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A Cuddly Rapist 

My rapist wasn't a "great guy": A Castro man challenges a recent anti-gay-rape campaign

Wednesday, Aug 8 2007
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Muni riders have been doing double takes at the posters for the "Men Surviving Rape" campaign launched by the district attorney's office and Community United Against Violence for more than a month — photos of pensive men paired with "I thought he was a great guy until he raped me." And, for at least one prominent Castro merchant and rape victim, the ads miss the mark.

"I never thought the guys who raped me were great guys," says Mark Welsh, the manager of the Rock Hard adult shop.

Last September, Welsh says he was knocked to the sidewalk on Sanchez Street, kicked and punched, and then dragged to an entryway of a house by two men and sodomized and forced to perform oral sex. Welsh went public with his rape last fall once he heard from police of two other sexual assaults in the neighborhood before his. In recent months, he's become a vocal agitator on the topic of gay rape, complaining that the SFPD "hasn't done squat" to catch his attackers. Police say their investigation is "open and active."

Which brings us back to the "great guy" ads. Welsh argues they're misleading. He says many of the recent rapes in the Castro he knows of have been perpetrated by strangers, not the victim's acquaintance or significant other. "It wasn't the case for the cases that have happened in the Castro on the street," Welsh says. Indeed, of the 13 male-on-male sexual assault victims in the city who've been examined at General Hospital so far this year, nearly 70 percent reported that they didn't know their alleged attacker, reports the Trauma Recovery Center. (One caveat: The center doesn't define what constitutes "knowing.")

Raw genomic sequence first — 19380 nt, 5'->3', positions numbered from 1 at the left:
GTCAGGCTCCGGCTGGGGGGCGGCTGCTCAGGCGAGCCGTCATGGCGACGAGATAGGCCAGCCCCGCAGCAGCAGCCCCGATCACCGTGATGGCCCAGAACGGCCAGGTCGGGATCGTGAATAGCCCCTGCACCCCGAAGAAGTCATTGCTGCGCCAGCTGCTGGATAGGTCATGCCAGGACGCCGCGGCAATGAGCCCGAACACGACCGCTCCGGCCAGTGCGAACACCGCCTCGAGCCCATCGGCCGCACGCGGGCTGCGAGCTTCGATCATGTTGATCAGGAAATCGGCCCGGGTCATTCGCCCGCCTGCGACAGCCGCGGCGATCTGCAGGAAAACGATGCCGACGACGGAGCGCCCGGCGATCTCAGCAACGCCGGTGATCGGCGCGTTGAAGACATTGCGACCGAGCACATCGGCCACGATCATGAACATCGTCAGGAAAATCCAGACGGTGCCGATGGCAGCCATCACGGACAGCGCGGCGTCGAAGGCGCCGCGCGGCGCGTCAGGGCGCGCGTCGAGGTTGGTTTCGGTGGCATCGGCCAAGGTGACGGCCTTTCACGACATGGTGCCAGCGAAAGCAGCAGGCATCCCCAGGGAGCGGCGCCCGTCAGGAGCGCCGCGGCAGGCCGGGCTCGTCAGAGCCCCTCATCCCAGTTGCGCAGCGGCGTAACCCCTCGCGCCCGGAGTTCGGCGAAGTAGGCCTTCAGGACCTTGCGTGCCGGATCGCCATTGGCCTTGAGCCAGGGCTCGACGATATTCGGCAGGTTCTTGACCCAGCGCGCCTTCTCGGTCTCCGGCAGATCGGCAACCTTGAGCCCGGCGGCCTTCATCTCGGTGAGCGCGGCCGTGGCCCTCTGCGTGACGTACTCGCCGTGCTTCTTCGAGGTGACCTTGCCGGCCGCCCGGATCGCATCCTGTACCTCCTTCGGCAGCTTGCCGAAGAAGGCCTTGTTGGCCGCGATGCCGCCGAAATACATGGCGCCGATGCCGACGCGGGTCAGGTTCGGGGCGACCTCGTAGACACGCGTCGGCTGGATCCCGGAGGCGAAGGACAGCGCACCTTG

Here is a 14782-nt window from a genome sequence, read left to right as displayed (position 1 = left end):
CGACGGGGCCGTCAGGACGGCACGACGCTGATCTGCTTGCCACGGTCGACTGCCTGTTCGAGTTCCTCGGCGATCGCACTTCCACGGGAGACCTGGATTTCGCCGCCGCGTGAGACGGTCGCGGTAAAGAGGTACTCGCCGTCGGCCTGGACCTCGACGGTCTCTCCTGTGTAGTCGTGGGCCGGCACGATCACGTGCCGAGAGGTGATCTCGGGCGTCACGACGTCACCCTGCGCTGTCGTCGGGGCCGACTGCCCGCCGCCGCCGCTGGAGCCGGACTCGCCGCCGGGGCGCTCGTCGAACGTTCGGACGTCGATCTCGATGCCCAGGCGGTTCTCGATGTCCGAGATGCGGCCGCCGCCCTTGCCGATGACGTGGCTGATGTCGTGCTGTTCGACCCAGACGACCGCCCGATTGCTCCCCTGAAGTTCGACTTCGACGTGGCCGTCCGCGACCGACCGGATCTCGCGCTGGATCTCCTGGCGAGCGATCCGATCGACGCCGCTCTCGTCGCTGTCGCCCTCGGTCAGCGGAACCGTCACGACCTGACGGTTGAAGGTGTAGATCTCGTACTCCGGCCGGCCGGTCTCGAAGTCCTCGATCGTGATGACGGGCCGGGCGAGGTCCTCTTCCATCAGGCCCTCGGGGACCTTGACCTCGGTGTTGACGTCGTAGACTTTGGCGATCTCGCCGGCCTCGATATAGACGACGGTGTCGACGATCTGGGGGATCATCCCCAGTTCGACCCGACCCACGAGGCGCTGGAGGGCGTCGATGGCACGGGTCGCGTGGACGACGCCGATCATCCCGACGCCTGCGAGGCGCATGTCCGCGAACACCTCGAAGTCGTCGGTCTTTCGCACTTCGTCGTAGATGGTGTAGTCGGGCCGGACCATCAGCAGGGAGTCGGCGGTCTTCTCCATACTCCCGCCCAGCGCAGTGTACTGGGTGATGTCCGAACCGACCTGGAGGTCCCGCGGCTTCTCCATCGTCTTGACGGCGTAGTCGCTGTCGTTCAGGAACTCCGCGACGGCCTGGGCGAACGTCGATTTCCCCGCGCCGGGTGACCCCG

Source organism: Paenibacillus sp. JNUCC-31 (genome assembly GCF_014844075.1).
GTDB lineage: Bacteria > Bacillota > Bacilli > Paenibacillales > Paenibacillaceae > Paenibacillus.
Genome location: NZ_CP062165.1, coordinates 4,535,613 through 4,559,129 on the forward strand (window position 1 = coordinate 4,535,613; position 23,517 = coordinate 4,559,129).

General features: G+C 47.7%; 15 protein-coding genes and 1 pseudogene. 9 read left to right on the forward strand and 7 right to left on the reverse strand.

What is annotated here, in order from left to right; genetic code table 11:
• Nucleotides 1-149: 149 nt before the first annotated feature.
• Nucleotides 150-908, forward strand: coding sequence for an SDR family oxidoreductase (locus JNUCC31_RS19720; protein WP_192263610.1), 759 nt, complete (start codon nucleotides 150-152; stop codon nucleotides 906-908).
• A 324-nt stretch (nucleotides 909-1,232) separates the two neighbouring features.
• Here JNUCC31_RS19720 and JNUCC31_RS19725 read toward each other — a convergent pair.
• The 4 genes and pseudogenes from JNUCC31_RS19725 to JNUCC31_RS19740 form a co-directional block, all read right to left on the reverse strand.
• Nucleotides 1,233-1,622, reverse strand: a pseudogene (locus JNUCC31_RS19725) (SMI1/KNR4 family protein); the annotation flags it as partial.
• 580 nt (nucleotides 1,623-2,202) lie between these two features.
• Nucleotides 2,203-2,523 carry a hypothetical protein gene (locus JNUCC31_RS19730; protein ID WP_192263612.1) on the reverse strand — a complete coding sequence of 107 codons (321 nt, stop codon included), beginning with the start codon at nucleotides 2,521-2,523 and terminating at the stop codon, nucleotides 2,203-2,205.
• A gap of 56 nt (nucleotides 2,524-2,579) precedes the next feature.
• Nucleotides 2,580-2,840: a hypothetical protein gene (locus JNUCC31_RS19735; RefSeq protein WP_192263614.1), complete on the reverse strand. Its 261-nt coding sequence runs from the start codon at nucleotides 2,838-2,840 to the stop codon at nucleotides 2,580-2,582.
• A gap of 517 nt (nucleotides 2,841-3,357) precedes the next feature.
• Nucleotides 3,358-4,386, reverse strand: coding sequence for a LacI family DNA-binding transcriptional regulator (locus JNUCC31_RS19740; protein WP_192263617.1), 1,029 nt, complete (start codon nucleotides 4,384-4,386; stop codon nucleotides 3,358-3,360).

Tina D'Elia of Community United Against Violence defends the "great guy" slogan, since statistics have historically shown that the majority of rapes happen during casual hookups or with acquaintances. Also, she says the campaign does well to reduce the stigma around male rape by focusing on healing, since the frequent lack of witnesses and, oftentimes, physical evidence makes it difficult to prosecute the crime.

Welsh argues that a city-sponsored ad campaign should focus on educating men to take preventative measures, and to preserve evidence and report the incident immediately to the police — not just healing afterward. He should know the pitfalls of not doing so: After being assaulted, Welsh took a shower, thereby getting rid of DNA evidence; he also didn't file a police report for two days. Police told a local gay newspaper that those kinds of things hinder their investigations of rape cases.

About The Author

Lauren Smiley

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